Author Topic: Yeast Bread  (Read 384 times)

Offline Delmonico

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Yeast Bread
« on: April 17, 2020, 07:30:37 PM »
Bread in a Dutch Oven


Biscuits leavened with baking powder is probably the most common camp bread folks make in a dutch oven. This has a couple advantages over a yeast leavened bread, it’s quicker, it’s easier especially in cold weather, baking powder works as well in the cold as it does in the warm.

There is something though about yeast bread that is hard to beat, the smell of the bread when it’s done is considered one of the top favorite smells time after time in surveys, on a calm day you can smell it 25-30 yards away.

So I will do another of my how to’s with pictures on how to make yeast bread in a dutch oven.  If you have a sharp eye for pictures you will notice that the pictures are not all from the same day, there is often not time to get all the pictures from start to finish the same day.

This recipe will make one large loaf in a 12” deep or rolls in a 14” shallow or one can use a couple of 10” or 12” shallows.   It will also make two loafs in bread pans or rolls in a 15” skillet.

Some will wonder why the yeast varies so much, that is simple, if you want to slow the raising process then use the least amount recommended, speeding it up, use the most.   

I use lard, one can use vegetable shortening, margarine or butter if desired, just use 3 tablespoons.

Baking time will vary depending on the heat you use, 350F-425F is the where you want to be, also time will vary between the dinner rolls and the large loaf.  The bread will pull away from the edge of the pan and have a hollow sound when thumped. A meat thermometer inserted in the center will read 195F.
   

Basic white bread

2 ½ cups warm water
2-6 teaspoons yeast or 1-3 packages yeast (1 package of yeast is 2 ¼ teaspoon)
2 tablespoons sugar or honey (brown sugar is fine)
1 teaspoons salt (optional)
2 tablespoons lard
7-9 cups all purpose flour



Mix the yeast into the liquid along with the sugar and salt as well as about 1/3rd of the flour.  Cover and allow to get bubbly and turn into a sponge.  Mix in enough of the rest the flour to make a stiff dough and knead well, developing the gluten till the dough is smooth.  The amount of flour needed will vary with the humidity.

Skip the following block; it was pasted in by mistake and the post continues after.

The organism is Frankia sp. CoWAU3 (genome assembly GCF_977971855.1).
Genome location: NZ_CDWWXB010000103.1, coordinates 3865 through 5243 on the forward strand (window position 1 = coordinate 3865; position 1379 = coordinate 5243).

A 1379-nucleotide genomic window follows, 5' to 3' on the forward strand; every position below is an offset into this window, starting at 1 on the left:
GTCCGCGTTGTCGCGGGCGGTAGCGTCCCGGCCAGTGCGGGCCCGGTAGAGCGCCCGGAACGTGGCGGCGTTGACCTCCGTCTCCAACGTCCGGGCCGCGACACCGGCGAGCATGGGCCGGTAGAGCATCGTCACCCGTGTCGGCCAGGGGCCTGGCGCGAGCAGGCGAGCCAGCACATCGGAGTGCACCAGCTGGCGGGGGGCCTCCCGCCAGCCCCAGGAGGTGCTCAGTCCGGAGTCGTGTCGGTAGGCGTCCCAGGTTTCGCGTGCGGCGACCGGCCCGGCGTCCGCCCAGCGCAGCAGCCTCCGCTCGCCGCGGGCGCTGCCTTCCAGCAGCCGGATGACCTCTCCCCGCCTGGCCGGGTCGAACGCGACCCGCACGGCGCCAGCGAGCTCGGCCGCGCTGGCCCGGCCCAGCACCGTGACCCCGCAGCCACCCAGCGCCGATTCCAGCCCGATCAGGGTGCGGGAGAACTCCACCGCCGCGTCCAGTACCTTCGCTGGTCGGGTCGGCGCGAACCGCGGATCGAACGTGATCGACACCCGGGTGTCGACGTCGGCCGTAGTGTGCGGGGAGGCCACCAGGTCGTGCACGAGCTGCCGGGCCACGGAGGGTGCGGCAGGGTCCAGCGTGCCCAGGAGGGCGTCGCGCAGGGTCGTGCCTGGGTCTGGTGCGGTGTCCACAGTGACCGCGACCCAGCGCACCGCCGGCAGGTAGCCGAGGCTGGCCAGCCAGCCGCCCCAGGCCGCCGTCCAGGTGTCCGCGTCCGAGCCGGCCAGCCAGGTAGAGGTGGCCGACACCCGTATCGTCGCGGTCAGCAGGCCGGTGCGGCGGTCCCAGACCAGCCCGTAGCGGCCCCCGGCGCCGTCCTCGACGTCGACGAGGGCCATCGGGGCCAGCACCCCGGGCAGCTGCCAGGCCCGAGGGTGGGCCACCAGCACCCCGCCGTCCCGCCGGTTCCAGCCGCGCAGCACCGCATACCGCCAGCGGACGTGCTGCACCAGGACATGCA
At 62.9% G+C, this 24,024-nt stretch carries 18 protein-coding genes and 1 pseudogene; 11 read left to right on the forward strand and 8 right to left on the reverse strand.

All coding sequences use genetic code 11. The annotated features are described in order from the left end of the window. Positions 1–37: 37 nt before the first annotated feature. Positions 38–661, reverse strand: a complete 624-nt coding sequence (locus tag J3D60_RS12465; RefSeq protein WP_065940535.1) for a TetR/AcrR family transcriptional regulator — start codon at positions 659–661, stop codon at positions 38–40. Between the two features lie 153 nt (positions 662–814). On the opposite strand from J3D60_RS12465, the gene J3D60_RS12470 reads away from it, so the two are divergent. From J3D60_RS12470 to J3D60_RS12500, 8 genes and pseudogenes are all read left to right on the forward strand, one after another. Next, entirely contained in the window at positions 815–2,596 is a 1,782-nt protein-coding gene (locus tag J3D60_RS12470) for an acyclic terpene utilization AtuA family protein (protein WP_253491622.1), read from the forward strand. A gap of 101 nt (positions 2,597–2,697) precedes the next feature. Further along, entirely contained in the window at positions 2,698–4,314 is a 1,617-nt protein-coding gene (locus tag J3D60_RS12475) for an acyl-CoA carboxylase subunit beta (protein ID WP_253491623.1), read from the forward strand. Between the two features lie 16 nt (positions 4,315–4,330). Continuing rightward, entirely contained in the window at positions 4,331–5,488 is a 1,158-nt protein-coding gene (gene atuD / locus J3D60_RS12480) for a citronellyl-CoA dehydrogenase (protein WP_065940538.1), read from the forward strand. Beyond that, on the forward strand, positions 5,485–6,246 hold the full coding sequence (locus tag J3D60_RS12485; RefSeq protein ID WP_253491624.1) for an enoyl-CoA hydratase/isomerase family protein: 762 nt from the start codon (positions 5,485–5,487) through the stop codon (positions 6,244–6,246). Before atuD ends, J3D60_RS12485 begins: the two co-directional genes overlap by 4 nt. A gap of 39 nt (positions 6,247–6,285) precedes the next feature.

When the well kneaded dough has doubled in size is needs punched down and formed into loaves or rolls.

Let rise till doubled and bake 25 -45 minutes in a moderate to hot oven (350-425F).


The two picture of the coals will give you a good guide as to how many coals to use.  If the oven seems to be running you can remove it from the bottom coals, I set my ovens up on the bottom coals to remove it about a 1/4th of the way through and finish it with just the top coals, it takes less attention to it since I often have at least another 1/2 dozen running.

The last picture is some I made with some extra dough one time when we were cooking for a group. I put the extra in a 10” shallow and did an egg wash on top to show a friend how to be fancy.
Mongrel Historian


Always get the water for the coffee upstream from the herd.

Ab Ovo Usque ad Mala

The time has passed so quick, the years all run together now.

Offline dusty texian

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Re: Yeast Bread
« Reply #1 on: April 18, 2020, 06:15:17 AM »
Thank you Del, for taking the time to teach bread making . I have been reading through lot's of your cooking thread's , and learn something from each one . It's a lucky man that get's to share a camp with a cook with your skill's . I can smell that bread from here .,,,DT

Offline Delmonico

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Re: Yeast Bread
« Reply #2 on: April 18, 2020, 11:13:10 AM »
Would be stupid if I didn't pass the knowledge on.
Mongrel Historian


Always get the water for the coffee upstream from the herd.

Ab Ovo Usque ad Mala

The time has passed so quick, the years all run together now.

 

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